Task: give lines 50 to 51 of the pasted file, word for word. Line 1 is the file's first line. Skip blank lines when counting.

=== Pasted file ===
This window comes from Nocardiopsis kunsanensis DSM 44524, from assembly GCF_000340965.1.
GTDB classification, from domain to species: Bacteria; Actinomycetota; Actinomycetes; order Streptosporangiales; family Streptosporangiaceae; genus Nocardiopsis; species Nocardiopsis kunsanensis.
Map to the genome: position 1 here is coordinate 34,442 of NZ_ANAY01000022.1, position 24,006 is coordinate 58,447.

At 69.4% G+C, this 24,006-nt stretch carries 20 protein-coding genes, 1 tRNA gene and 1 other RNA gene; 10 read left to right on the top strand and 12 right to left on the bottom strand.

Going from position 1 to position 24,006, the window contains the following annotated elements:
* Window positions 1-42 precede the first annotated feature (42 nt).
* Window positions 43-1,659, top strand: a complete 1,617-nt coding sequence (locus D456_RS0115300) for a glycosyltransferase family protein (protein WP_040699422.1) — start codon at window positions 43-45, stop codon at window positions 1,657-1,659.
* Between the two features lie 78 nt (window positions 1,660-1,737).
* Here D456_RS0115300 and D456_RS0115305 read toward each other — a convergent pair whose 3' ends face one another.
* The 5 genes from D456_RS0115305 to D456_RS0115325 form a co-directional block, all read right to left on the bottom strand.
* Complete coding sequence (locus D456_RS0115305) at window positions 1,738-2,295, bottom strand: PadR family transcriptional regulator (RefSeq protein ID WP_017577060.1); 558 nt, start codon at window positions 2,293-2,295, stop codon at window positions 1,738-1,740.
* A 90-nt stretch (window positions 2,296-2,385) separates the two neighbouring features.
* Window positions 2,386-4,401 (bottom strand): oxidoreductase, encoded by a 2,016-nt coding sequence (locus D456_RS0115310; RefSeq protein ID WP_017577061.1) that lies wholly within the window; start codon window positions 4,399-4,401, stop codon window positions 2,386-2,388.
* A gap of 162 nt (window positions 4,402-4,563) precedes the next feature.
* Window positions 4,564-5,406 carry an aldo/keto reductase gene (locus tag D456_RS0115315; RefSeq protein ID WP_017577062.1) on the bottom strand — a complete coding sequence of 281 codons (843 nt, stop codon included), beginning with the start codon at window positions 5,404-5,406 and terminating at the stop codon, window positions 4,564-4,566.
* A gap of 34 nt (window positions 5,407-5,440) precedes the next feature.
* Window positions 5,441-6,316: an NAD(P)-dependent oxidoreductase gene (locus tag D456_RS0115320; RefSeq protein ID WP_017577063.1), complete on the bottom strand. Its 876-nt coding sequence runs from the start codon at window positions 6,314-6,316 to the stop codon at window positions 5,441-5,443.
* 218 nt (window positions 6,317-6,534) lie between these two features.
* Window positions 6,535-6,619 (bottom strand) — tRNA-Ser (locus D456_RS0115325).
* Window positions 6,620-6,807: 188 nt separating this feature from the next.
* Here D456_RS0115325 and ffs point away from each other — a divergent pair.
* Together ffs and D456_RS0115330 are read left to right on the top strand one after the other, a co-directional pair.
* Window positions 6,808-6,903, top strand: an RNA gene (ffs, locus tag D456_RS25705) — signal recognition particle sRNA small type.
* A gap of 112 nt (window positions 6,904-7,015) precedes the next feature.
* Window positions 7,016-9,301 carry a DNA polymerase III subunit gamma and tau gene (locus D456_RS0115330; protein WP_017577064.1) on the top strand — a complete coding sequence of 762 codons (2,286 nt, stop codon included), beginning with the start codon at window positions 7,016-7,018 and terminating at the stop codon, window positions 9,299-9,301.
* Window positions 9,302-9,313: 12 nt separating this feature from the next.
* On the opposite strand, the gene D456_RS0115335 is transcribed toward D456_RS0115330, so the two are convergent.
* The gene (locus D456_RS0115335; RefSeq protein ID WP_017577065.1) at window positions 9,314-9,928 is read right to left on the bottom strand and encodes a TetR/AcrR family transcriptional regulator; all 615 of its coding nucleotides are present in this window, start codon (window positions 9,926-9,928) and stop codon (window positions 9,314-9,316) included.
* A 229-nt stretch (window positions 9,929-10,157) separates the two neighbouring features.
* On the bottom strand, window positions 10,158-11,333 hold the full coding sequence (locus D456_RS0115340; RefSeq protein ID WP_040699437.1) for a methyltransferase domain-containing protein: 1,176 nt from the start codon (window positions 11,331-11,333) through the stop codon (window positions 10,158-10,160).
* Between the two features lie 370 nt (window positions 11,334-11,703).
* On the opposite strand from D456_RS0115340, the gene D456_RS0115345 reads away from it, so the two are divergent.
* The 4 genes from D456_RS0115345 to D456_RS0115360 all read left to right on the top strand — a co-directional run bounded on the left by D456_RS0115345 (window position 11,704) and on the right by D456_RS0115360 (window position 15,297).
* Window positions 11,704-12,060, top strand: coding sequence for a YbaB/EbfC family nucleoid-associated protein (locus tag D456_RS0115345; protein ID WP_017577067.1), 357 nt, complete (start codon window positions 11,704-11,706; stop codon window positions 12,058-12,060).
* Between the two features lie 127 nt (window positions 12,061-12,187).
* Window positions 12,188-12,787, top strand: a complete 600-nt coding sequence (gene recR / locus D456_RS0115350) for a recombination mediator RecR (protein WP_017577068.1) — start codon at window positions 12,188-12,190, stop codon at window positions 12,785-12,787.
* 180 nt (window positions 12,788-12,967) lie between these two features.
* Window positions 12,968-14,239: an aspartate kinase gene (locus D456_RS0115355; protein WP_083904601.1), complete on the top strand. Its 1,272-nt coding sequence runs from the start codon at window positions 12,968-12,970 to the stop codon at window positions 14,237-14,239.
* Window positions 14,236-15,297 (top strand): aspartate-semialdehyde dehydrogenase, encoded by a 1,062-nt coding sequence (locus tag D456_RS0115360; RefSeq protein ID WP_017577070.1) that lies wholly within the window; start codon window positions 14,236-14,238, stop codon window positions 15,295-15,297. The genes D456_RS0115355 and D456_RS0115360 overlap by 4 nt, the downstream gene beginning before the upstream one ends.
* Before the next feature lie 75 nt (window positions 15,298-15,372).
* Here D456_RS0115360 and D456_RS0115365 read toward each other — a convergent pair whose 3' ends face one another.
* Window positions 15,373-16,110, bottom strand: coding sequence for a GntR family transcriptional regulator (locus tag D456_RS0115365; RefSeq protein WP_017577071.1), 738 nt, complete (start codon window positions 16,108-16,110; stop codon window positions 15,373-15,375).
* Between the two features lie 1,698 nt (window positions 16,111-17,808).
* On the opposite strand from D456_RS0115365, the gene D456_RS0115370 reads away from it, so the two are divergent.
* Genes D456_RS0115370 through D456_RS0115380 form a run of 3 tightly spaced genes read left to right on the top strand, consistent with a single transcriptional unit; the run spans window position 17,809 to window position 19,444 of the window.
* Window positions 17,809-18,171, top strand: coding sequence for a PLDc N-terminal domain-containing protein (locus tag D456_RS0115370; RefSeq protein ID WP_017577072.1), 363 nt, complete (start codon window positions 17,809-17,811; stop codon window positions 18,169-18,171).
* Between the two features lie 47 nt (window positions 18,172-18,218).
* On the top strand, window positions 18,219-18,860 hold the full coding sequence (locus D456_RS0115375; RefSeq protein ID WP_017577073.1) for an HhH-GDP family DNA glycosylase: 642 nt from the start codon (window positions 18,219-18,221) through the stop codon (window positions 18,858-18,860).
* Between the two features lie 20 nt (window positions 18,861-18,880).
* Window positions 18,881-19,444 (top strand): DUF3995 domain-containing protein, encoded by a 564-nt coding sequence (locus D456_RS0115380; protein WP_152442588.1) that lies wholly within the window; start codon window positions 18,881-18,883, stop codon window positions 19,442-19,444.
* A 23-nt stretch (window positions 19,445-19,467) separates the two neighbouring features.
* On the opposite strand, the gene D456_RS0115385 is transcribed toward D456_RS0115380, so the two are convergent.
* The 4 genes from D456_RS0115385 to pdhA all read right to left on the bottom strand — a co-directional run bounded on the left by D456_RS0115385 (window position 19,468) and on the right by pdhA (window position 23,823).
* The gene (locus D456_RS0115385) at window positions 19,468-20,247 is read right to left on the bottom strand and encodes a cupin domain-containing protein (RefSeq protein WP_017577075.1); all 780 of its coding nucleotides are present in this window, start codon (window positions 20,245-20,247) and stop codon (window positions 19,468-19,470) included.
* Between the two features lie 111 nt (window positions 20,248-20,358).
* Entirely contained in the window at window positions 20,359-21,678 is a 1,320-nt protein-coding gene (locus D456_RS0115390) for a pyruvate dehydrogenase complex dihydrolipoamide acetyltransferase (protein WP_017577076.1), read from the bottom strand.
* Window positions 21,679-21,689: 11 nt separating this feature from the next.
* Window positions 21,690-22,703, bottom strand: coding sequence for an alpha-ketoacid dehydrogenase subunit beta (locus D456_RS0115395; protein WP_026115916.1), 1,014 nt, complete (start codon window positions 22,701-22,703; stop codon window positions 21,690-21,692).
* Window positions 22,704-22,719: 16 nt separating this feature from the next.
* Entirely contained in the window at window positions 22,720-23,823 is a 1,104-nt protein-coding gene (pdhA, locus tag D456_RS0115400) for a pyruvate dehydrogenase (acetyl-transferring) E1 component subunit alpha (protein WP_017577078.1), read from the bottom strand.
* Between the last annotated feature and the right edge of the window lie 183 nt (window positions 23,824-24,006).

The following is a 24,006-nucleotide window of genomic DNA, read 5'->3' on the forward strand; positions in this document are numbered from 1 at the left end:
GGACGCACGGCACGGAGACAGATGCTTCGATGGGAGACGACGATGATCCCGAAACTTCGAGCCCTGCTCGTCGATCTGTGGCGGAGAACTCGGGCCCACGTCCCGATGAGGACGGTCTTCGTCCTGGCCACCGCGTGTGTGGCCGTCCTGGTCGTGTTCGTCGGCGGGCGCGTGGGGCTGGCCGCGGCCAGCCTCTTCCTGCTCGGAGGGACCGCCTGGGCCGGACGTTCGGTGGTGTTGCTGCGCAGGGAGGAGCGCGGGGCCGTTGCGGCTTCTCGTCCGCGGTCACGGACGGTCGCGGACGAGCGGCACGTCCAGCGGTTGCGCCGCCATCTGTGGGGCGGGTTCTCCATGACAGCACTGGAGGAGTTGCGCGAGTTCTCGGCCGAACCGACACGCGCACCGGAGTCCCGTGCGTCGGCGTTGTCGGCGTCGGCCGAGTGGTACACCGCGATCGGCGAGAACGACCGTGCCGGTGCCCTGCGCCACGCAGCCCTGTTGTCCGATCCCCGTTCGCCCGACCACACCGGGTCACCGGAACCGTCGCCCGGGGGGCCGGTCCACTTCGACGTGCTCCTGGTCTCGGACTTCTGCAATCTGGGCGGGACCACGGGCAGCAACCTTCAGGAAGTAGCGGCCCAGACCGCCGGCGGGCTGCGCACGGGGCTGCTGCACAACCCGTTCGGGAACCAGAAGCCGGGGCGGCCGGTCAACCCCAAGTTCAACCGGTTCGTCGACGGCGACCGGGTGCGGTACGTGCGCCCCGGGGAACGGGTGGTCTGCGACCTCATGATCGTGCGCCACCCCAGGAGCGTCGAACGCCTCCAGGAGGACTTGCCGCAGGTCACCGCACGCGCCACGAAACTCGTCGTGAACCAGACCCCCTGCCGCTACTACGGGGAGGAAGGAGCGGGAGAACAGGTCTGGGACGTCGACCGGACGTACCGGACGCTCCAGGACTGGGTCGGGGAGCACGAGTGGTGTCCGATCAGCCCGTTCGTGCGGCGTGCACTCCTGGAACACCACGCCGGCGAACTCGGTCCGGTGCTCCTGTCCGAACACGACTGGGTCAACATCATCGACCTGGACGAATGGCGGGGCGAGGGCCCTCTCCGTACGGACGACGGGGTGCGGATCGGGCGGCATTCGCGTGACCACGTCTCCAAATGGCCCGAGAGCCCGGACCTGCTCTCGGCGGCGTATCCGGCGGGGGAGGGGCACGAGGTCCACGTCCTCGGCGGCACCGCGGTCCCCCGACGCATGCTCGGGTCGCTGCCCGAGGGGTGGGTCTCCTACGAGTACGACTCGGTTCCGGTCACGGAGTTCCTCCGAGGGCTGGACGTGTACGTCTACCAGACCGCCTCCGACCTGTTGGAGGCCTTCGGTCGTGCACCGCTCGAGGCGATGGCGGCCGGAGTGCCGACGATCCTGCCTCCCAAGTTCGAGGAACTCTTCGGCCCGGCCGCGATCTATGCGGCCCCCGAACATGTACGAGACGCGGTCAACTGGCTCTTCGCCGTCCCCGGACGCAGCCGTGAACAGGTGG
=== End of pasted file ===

* Window positions 18,881-19,444 (top strand): DUF3995 domain-containing protein, encoded by a 564-nt coding sequence (locus D456_RS0115380; protein WP_152442588.1) that lies wholly within the window; start codon window positions 18,881-18,883, stop codon window positions 19,442-19,444.
* A 23-nt stretch (window positions 19,445-19,467) separates the two neighbouring features.